June 22, 2012

Our Divided Political Heart: The Battle for the American Idea in an Age of Discontent

E. J. Dionne Jr., Columnist for the Washington Post; Senior Fellow, Brookings Institution; and University Professor, the Foundations of Democracy and Culture, Georgetown University

Host: David Inge

Our guest will be political commentator E.J. Dionne. In his new book "Our Divided Political Heart," he tries to make sense of the current unhappiness that runs through American politics. He says our discontent is rooted in our inability agree on who we are.  American history, he says, is defined by the tension between two core values, love of individualism and reverence for community. He says we need to remember our greatness has always depended on a balance between our two core values.

June 13, 2012

Political Corruption in Illinois

David Morrison, Deputy Director, Illinois Campaign for Political Reform

Dick W. Simpson, Professor and Head, Department of Political Science, University of Illinois Chicago

Host: David Inge

According to a report released earlier this year by the University of Illinois at Chicago, the city of Chicago leads the nation in public corruption. In the state rankings Illinois takes third place.  Why does our state get such high ratings on corruption? How might Illinois politics be changed to enforce more ethical behavior on the part of politicians? We’ll talk about corruption min Illinois politics with two guests, David Morrison from the Illinois Campaign for Political reform and Dick Simpson, professor of political science at the University of Illinois at Chicago.

June 04, 2012

Deng Xiaoping and the Transformation of China

Ezra F. Vogel, Ph.D., Henry Ford II Research Professor of the Social Sciences, Emeritus, Reischauer Institute of Japanese Studies, Harvard University

Host: David Inge

This interview was recorded on January 26, 2012

We’ll bring you a conversation with one of America’s leading scholars of East Asia, Ezra Vogel, emeritus professor of social sciences at Harvard. His 1979 best-selling book "Japan as Number One," predicted the rise of Japan as an economic powerhouse. His most recent book looks at China’s development and role Deng Xiaoping played in that country’s modernization. The first book, he says, played a role in educating America about Japan. His hope is that the new book will do the same for China.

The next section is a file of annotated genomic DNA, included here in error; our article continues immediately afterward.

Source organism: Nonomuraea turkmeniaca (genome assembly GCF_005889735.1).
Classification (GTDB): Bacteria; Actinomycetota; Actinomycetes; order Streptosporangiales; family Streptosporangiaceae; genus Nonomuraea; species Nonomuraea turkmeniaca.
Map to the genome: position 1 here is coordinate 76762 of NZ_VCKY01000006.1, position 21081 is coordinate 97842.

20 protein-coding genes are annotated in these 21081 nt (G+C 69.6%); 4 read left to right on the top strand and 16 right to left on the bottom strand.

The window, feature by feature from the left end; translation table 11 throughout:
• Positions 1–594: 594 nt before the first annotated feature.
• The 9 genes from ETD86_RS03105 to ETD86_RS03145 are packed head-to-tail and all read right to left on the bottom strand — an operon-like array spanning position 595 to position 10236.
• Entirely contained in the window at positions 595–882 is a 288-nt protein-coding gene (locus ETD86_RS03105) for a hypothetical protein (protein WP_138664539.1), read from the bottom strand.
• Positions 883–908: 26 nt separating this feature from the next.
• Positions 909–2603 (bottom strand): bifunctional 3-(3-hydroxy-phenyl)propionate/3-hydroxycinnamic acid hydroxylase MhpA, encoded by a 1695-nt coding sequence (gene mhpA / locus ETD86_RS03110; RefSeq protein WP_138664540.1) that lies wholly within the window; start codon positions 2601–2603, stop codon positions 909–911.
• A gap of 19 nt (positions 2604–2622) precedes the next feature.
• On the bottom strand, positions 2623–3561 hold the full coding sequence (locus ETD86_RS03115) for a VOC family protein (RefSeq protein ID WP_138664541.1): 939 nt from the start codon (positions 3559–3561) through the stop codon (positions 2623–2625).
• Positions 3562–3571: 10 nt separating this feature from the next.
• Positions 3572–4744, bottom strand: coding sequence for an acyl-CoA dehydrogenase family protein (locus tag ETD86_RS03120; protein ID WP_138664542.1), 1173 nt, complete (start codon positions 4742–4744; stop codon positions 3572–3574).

This is a repeat broadcast from Monday, January 30, 2012, 10 am

May 31, 2012

Interview with Cokie Roberts

NPR’s Cokie Roberts shares stories about growing up in a political family. She was in Urbana earlier in the month to speak at this year’s commencement ceremony. Before that, she stopped by our studios to talk about some of her experiences in journalism. As it was the day before Mother’s Day, she told some stories about her Mom, who, like her Dad, was a member of Congress. We also talked about some of the important, yet overlooked women in early American politics.

This interview was recorded on May 12, 2012.

May 30, 2012

Current Events in Egypt

Last week, people in Egypt went to the polls to cast votes in the country’s first free presidential elections. Of the 13 candidates competing in the first round, two will contend in a runoff next month. One is the candidate of the Muslim brotherhood; the other served as Prime Minister under the old regime of Hosni Mubarak. We welcome back Ken Cuno, associate professor of History at the University of Illinois for another conversation about Egyptian politics. We’ll talk about the recent elections and try to get a better understanding of those competing for power.

May 25, 2012

Unwarranted Influence: Dwight D. Eisenhower and the Military Industrial Complex

Dwight Eisenhower’s most famous speech was his last as president. We look back to that speech warning of the power of the military industrial complex.  The guest in this program from the archives is James Ledbetter, author of "Unwarranted Influence." His book charts the connections between the government, military contractors and the overall economy. While military spending may have brought some benefits, there are also questions. Does our massive military establishment really make us safer?

This is a repeat broadcast from Monday, January 24, 2011, 10 am

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